Anyway, the disparate group of nurses were speaking to patients with various ailments and I was there to explain my injections, how I administer them, how I feel about them, how I remember to do them, and my thoughts in general about my condition. All of those things have been well rehearsed here so I won’t repeat myself but an analogy that I came up with went down well and seemed useful. I emphasised that psoriasis isn’t so much a skin condition as an auto- immune problem and that when I get a sore throat it is a bit like a building detecting smoke – the alarms and sprinklers and everything go off everywhere no matter where the fire is. This is a similar reaction to when my skin goes into overdrive when my throat has a problem – my immune system isn’t targeting the throats, so my skin over repairs itself necessarily. Those of you with properly functioning immune systems get a more efficient response.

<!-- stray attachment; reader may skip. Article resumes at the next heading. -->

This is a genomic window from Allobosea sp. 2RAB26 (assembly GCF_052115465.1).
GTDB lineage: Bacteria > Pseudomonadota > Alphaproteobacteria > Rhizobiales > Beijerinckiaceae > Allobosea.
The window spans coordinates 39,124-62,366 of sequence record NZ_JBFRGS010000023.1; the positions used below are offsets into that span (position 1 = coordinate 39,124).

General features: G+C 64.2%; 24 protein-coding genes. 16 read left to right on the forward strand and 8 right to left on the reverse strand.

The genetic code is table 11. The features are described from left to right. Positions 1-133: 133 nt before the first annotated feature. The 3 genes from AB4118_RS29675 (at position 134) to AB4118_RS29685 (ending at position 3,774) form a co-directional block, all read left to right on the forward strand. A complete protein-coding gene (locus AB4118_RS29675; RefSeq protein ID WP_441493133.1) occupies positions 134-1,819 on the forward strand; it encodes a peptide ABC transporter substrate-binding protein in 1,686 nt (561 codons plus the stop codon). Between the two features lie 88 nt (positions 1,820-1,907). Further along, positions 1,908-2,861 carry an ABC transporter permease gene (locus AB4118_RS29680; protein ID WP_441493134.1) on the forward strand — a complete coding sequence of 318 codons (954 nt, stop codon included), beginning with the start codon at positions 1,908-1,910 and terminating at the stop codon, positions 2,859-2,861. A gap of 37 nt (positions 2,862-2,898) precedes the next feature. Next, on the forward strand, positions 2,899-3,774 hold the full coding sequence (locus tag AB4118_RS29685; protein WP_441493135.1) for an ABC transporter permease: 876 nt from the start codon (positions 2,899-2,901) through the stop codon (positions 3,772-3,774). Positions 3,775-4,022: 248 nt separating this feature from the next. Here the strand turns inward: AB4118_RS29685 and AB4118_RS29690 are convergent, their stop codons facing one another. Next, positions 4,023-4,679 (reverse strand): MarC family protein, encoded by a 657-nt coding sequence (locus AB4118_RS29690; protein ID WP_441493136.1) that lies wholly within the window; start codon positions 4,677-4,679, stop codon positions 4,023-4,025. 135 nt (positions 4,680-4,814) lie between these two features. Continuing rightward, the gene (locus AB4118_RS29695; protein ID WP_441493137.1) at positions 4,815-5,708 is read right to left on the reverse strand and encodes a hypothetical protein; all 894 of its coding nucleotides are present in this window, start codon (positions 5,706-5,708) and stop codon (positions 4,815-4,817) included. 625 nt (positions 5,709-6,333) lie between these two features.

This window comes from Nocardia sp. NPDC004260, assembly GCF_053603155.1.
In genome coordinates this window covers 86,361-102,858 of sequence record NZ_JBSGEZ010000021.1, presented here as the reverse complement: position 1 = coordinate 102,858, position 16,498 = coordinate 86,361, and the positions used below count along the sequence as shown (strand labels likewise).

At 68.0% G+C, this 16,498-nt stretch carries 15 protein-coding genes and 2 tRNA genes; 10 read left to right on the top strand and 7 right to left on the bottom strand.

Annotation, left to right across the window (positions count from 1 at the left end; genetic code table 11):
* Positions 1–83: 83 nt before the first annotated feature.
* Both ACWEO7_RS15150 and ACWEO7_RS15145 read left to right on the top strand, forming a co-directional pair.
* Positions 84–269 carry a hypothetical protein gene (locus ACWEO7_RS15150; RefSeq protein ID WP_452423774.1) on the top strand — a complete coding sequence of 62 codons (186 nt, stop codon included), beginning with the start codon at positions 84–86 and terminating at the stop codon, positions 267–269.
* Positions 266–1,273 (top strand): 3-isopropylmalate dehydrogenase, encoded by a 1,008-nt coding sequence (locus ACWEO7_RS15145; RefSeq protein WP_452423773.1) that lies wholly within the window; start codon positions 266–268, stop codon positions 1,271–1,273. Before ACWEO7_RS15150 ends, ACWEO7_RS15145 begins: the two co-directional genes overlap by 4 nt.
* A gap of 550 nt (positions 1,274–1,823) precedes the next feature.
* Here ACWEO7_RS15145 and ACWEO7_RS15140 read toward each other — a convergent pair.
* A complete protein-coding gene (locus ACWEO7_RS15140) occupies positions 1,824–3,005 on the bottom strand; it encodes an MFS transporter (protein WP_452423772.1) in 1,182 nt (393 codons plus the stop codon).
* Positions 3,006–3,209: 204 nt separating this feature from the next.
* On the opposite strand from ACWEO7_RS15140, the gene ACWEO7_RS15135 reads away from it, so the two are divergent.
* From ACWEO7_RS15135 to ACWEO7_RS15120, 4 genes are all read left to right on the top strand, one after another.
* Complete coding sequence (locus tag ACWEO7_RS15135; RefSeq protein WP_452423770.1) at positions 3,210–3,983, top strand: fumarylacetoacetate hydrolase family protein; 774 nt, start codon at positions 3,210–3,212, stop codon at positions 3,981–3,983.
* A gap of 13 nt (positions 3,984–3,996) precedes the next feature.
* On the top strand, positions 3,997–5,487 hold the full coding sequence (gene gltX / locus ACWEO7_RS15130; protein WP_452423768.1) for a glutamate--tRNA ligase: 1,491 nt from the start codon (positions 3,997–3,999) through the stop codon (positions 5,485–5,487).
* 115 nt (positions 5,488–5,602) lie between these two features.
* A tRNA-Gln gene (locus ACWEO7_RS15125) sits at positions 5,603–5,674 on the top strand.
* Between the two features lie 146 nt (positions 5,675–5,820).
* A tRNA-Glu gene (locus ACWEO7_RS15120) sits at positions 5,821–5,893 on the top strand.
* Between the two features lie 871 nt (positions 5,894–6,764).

As for my progress, I’m still on Adalimumab every two weeks, with a vitamin D booster and the usual mixture of shampoos and scalp application for my head (still dusty unless I’m really on it) and Pro-Topic for my face (which is keeping it in check very nicely). I have been exercising and trying to limit alcohol with varying degrees of success (“Yay, I’ve had two weeks off the booze – why don’t I celebrate with a swimming pool full of wine and a bucket of gin?”). My arms are a bit itchy and slightly worrying even though my last check up (and bloods) were very positive. It never quite lets you relax this thing, but I’m not letting it get in my way.
I wanted to to an update in September entitled “Oh f*ck…” because after a year of being pretty clear I went on holiday, to the sun.By the time I came back, I knew that the tiny little flecks of colour on my skin, and the fact that I felt a bit itchy and uncomfortable, meant that my psoriasis was on the march again. I thought it might be useful to chronicle its unwelcome return to my too too unsullied flesh as it happened. But in a way, I felt that might aid it in its campaign to take root on my body again – plus I was a bit depressed about it – so I didn’t. Now, however, I have an approaching deadline for a play I am meant to be writing, so what better time to give you all an update…?
As we know, the sun can really help clear up the skin, so a week of Verona’s beautiful Vitamin E flavoured illumination, plus the resultant relaxation, would only be good.